Anne Case and Angus Deaton in PNAS, from a little while ago:
There has been a remarkable long-term decline in mortality rates in the United States, a decline in which middle-aged and older adults have fully participated (1⇓‒3). Between 1970 and 2013, a combination of behavioral change, prevention, and treatment (4, 5) brought down mortality rates for those aged 45–54 by 44%. Parallel improvements were seen in other rich countries (2). Improvements in health also brought declines in morbidity, even among the increasingly long-lived elderly (6⇓⇓‒9).
These reductions in mortality and morbidity have made lives longer and better, and there is a general and well-based presumption that these improvements will continue. This paper raises questions about that presumption for white Americans in midlife, even as mortality and morbidity continue to fall among the elderly.
This paper documents a marked deterioration in the morbidity and mortality of middle-aged white non-Hispanics in the United States after 1998. General deterioration in midlife morbidity among whites has received limited comment (10, 11), but the increase in all-cause midlife mortality that we describe has not been previously highlighted. For example, it does not appear in the regular mortality and health reports issued by the CDC (12), perhaps because its documentation requires disaggregation by age and race. Beyond that, the extent to which the episode is unusual requires historical context, as well as comparison with other rich countries over the same period.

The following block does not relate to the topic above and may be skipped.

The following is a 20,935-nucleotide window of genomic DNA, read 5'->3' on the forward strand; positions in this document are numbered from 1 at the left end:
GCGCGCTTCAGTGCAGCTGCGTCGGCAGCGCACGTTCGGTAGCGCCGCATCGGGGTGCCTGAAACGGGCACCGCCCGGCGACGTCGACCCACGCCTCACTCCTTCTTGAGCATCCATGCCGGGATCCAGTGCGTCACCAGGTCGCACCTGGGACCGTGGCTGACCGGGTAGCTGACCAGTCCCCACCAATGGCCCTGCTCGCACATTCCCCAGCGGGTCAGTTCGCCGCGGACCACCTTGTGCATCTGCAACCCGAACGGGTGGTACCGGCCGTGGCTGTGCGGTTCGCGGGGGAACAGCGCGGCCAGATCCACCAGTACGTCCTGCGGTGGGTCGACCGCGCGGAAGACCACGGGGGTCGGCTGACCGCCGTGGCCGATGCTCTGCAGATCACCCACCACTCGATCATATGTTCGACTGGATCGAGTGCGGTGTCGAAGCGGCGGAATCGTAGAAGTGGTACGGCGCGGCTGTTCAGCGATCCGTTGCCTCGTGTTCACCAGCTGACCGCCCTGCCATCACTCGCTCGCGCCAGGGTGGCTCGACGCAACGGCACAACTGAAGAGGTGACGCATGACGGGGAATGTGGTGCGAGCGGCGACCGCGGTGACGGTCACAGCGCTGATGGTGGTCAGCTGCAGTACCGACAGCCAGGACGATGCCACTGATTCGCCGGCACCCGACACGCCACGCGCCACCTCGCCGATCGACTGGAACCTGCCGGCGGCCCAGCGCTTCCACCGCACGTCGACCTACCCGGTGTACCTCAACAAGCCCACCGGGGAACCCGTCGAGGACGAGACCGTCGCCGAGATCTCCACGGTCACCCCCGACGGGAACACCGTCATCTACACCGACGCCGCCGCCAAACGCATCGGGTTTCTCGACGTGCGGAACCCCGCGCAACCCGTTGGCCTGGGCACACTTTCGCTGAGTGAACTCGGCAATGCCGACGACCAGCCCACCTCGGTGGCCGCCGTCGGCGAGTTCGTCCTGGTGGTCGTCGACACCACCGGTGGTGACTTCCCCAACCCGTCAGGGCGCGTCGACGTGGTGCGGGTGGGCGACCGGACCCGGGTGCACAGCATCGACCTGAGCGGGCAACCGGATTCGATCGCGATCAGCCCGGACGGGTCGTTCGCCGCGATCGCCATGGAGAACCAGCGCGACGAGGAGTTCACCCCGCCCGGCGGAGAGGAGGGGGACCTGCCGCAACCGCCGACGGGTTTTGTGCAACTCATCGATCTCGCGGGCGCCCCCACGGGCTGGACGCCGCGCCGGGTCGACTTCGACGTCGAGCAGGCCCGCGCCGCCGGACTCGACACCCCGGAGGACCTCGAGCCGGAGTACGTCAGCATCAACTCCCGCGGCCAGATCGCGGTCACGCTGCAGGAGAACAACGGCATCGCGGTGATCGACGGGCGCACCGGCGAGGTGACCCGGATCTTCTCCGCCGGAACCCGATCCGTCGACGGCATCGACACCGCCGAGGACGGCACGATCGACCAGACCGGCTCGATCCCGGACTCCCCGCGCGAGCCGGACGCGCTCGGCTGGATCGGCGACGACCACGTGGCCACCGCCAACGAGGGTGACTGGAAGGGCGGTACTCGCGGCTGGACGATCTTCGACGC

Increasing mortality in middle-aged whites was matched by increasing morbidity. When seen side by side with the mortality increase, declines in self-reported health and mental health, increased reports of pain, and greater difficulties with daily living show increasing distress among whites in midlife after the late 1990s. We comment on potential economic causes and consequences of this deterioration.